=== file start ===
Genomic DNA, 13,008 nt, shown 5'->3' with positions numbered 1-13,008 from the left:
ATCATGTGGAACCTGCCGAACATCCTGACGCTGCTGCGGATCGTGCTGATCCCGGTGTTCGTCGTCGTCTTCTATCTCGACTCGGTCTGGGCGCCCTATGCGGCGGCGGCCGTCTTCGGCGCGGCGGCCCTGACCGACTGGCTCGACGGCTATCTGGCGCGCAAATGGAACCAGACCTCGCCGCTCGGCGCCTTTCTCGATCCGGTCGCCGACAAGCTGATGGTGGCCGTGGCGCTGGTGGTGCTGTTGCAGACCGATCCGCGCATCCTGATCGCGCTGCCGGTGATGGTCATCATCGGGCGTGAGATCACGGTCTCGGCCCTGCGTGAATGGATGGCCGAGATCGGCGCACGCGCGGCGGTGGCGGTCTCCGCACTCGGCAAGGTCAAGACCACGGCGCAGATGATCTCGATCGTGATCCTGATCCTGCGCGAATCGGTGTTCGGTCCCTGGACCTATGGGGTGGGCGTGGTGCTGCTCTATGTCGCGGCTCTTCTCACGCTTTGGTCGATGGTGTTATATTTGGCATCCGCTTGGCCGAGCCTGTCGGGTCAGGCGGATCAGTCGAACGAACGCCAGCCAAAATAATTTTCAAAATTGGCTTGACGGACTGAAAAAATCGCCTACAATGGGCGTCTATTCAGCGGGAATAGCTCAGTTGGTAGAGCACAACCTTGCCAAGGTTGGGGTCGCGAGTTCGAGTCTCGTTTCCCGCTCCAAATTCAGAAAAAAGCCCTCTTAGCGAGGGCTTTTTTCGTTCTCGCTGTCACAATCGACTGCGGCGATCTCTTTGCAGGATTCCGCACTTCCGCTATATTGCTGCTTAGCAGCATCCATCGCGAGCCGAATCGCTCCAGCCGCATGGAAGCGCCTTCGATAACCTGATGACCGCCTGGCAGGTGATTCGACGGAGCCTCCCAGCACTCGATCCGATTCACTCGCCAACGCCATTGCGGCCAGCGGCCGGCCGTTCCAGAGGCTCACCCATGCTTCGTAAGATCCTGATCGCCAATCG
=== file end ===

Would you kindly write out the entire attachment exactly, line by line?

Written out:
Genomic DNA, 13,008 nt, shown 5'->3' with positions numbered 1-13,008 from the left:
ATCATGTGGAACCTGCCGAACATCCTGACGCTGCTGCGGATCGTGCTGATCCCGGTGTTCGTCGTCGTCTTCTATCTCGACTCGGTCTGGGCGCCCTATGCGGCGGCGGCCGTCTTCGGCGCGGCGGCCCTGACCGACTGGCTCGACGGCTATCTGGCGCGCAAATGGAACCAGACCTCGCCGCTCGGCGCCTTTCTCGATCCGGTCGCCGACAAGCTGATGGTGGCCGTGGCGCTGGTGGTGCTGTTGCAGACCGATCCGCGCATCCTGATCGCGCTGCCGGTGATGGTCATCATCGGGCGTGAGATCACGGTCTCGGCCCTGCGTGAATGGATGGCCGAGATCGGCGCACGCGCGGCGGTGGCGGTCTCCGCACTCGGCAAGGTCAAGACCACGGCGCAGATGATCTCGATCGTGATCCTGATCCTGCGCGAATCGGTGTTCGGTCCCTGGACCTATGGGGTGGGCGTGGTGCTGCTCTATGTCGCGGCTCTTCTCACGCTTTGGTCGATGGTGTTATATTTGGCATCCGCTTGGCCGAGCCTGTCGGGTCAGGCGGATCAGTCGAACGAACGCCAGCCAAAATAATTTTCAAAATTGGCTTGACGGACTGAAAAAATCGCCTACAATGGGCGTCTATTCAGCGGGAATAGCTCAGTTGGTAGAGCACAACCTTGCCAAGGTTGGGGTCGCGAGTTCGAGTCTCGTTTCCCGCTCCAAATTCAGAAAAAAGCCCTCTTAGCGAGGGCTTTTTTCGTTCTCGCTGTCACAATCGACTGCGGCGATCTCTTTGCAGGATTCCGCACTTCCGCTATATTGCTGCTTAGCAGCATCCATCGCGAGCCGAATCGCTCCAGCCGCATGGAAGCGCCTTCGATAACCTGATGACCGCCTGGCAGGTGATTCGACGGAGCCTCCCAGCACTCGATCCGATTCACTCGCCAACGCCATTGCGGCCAGCGGCCGGCCGTTCCAGAGGCTCACCCATGCTTCGTAAGATCCTGATCGCCAATCG